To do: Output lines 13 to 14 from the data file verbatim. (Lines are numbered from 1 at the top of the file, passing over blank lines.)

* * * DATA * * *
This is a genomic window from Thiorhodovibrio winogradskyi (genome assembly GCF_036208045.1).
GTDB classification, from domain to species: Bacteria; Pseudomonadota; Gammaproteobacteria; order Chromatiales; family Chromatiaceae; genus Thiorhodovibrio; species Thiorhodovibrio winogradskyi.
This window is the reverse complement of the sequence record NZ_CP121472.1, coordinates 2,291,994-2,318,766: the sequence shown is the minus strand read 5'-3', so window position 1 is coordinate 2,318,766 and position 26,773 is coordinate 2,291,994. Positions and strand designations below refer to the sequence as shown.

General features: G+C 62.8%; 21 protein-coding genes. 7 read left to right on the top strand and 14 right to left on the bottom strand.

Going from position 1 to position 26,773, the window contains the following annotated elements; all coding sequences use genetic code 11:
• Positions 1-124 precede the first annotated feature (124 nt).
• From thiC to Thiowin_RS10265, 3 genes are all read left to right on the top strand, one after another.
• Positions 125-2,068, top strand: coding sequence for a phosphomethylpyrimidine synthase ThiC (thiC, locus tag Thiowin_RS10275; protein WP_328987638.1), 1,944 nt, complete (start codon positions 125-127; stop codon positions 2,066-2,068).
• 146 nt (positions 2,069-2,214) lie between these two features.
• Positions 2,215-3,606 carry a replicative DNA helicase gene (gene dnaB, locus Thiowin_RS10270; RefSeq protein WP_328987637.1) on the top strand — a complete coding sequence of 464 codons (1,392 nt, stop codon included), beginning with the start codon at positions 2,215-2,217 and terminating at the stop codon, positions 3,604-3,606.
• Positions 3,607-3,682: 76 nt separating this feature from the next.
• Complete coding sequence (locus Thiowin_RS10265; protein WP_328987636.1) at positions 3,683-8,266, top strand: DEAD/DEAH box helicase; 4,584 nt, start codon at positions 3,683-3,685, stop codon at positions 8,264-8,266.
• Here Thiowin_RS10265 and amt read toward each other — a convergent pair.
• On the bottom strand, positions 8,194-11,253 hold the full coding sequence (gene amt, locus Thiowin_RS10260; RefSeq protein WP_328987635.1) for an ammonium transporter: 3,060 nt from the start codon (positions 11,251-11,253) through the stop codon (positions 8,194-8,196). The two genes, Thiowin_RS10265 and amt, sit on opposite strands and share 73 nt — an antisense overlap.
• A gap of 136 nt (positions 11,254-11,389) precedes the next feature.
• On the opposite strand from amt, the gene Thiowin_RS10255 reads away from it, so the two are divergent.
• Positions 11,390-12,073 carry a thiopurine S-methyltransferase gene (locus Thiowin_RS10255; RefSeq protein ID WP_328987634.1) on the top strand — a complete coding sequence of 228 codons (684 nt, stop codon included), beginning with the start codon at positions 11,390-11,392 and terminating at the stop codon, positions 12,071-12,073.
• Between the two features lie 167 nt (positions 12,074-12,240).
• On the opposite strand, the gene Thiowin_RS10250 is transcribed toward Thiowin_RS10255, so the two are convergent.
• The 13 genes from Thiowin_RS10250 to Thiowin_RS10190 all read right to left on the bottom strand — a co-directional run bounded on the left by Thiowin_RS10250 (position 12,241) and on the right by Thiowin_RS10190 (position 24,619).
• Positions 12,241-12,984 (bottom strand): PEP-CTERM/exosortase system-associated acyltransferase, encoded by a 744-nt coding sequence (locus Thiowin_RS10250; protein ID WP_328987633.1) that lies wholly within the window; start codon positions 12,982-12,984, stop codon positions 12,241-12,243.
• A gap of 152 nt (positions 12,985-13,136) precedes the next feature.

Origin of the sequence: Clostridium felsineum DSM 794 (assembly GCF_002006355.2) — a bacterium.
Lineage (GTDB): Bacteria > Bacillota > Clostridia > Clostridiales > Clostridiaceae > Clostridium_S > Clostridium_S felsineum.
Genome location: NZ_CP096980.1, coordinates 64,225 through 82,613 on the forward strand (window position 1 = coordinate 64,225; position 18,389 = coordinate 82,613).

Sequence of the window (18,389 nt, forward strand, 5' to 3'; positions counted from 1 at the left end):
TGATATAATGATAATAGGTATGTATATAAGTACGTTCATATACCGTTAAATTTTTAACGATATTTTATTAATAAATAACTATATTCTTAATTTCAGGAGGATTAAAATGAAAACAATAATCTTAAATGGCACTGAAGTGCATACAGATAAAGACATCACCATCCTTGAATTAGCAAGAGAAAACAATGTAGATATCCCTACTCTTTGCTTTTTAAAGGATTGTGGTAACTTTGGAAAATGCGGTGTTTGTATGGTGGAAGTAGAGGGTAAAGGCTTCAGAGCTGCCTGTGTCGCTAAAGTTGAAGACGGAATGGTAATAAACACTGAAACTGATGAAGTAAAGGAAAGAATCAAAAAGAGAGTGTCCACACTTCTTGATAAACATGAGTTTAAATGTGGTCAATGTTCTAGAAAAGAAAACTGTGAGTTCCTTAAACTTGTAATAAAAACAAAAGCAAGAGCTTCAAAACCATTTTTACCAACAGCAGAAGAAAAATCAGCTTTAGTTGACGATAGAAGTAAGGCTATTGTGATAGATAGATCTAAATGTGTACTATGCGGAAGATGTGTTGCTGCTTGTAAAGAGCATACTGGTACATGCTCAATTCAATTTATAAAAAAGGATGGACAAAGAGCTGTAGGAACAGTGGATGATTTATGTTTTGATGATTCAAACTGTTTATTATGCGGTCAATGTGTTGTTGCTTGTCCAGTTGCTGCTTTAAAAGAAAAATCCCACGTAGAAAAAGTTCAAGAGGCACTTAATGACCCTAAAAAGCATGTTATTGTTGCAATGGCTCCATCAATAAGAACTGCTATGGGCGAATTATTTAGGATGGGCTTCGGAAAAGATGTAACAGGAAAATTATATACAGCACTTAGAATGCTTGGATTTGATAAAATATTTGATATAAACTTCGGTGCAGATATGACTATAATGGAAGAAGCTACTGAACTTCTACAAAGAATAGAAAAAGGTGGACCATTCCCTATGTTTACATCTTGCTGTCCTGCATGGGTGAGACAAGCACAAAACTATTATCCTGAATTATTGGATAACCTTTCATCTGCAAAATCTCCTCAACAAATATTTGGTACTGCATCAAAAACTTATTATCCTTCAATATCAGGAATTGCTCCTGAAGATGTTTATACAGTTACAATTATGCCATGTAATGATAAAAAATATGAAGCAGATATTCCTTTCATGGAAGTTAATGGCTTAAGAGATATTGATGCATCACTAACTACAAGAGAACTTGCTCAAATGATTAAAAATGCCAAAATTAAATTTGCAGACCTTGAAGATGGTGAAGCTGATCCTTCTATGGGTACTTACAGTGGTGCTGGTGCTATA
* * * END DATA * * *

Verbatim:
• Here Thiowin_RS10265 and amt read toward each other — a convergent pair.
• On the bottom strand, positions 8,194-11,253 hold the full coding sequence (gene amt, locus Thiowin_RS10260; RefSeq protein WP_328987635.1) for an ammonium transporter: 3,060 nt from the start codon (positions 11,251-11,253) through the stop codon (positions 8,194-8,196). The two genes, Thiowin_RS10265 and amt, sit on opposite strands and share 73 nt — an antisense overlap.